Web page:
South Carolina paying $215K to gay marriage plaintiffs

Charleston County Councilwoman Colleen Condon, right, and her fiance, Nichols Bleckley, walk into the marriage license division offices to pick up their license Nov. 19, 2014 at the Charleston County Judicial Center. The state will be paying legal fees for Condon and Bleckley, as well as Columbia couple Katherine Bradacs and Tracie Goodwin.

CHARLESTON, S.C. (AP) — South Carolina is paying about $215,000 in legal fees to two couples who challenged the state’s ban on same-sex marriage in the federal courts.

Same-sex couples sued in federal courts in Charleston and Columbia for the right to be married or for South Carolina to recognize their marriage performed out of state. The U.S. Supreme Court ruled in June that same-sex marriage is the law of the land.

In the Charleston case, U.S. District Judge Richard Gergel last month ordered that the state reimburse Colleen Condon and her partner Nichols Bleckley just over $135,000 for legal fees.

The couple last year sued the state to get a marriage license. In an earlier petition to the court, they sought $153,000 to cover their court costs. The petition said the figure represented 446 hours of work on the case by seven attorneys.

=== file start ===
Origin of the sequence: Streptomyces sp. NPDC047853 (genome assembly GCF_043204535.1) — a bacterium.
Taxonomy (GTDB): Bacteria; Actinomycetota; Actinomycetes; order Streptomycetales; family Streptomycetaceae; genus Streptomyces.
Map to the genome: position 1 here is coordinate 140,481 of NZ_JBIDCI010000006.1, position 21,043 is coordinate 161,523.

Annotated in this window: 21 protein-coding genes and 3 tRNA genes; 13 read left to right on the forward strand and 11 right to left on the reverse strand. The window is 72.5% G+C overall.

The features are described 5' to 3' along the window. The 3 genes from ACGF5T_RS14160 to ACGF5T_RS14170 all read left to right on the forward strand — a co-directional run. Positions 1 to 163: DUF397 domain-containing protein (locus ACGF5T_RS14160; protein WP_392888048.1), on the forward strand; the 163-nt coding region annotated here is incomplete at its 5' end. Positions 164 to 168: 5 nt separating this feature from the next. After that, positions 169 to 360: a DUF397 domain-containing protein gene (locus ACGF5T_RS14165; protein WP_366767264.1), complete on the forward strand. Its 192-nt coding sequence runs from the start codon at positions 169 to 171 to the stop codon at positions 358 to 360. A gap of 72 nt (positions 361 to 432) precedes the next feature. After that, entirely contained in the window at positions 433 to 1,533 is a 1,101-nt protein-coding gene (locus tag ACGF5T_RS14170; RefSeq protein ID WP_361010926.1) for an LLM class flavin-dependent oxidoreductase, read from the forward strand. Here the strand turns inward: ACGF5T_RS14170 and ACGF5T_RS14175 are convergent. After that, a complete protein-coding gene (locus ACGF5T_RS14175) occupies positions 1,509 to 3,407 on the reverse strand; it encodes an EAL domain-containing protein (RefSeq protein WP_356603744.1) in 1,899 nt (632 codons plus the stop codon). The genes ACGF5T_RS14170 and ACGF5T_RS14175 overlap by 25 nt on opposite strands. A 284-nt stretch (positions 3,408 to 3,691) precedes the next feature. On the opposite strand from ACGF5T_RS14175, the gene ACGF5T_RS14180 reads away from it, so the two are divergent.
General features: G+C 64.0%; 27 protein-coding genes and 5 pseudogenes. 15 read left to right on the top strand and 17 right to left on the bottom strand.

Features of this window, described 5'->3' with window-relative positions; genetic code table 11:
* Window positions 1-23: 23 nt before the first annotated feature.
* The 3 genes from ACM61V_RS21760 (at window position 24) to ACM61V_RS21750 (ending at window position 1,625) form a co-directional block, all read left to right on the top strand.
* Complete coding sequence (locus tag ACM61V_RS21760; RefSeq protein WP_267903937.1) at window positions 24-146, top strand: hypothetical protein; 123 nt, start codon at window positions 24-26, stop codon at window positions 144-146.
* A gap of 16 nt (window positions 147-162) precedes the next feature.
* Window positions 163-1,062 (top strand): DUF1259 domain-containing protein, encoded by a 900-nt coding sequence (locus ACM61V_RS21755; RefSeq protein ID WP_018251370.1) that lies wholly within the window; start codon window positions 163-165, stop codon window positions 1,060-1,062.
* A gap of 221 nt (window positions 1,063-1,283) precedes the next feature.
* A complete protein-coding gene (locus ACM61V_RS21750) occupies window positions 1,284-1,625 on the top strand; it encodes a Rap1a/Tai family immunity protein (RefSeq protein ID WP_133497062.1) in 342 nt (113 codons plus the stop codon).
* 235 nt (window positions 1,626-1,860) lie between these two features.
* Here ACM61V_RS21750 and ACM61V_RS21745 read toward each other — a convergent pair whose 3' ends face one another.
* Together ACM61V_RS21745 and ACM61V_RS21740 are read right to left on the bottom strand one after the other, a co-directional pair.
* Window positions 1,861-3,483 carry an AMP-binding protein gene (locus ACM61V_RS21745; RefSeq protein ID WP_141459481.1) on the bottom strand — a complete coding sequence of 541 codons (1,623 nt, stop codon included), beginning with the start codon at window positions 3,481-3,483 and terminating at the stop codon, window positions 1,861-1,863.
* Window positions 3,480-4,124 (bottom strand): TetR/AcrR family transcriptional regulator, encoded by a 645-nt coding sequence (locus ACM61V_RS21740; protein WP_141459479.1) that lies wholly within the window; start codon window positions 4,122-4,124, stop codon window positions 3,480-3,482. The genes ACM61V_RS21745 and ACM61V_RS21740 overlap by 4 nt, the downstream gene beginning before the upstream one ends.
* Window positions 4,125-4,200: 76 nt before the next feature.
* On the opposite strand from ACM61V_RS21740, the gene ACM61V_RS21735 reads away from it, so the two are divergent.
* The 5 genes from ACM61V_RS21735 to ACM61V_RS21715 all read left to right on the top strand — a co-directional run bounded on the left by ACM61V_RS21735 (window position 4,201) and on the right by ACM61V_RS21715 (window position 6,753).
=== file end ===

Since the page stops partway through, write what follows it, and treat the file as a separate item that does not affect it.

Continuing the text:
In the Columbia case, court documents filed earlier this month show that state Attorney General Alan Wilson reached a settlement on fees agreeing to pay Highway Patrol Trooper Katherine Bradacs and U.S. Air Force retiree Tracie Goodwin $80,000 for their legal costs.

The couple, married earlier in the District of Columbia, had sued the state to have their marriage recognized.

They had originally sought $92,000 in fees and court costs. Their petition said that included 265 hours of time devoted to the case by three attorneys.

Gergel noted in his ruling that there was one major difference in the work done by the attorneys in the two cases.

He said that attorneys for Condon and Bleckley had to spend considerable time contesting the state’s attempts before the Fourth U.S. Circuit Court of Appeals and the U.S. Supreme Court to block the issuing of their marriage license.

Judges can order losing parties to pay opponents’ fees, especially in civil rights cases.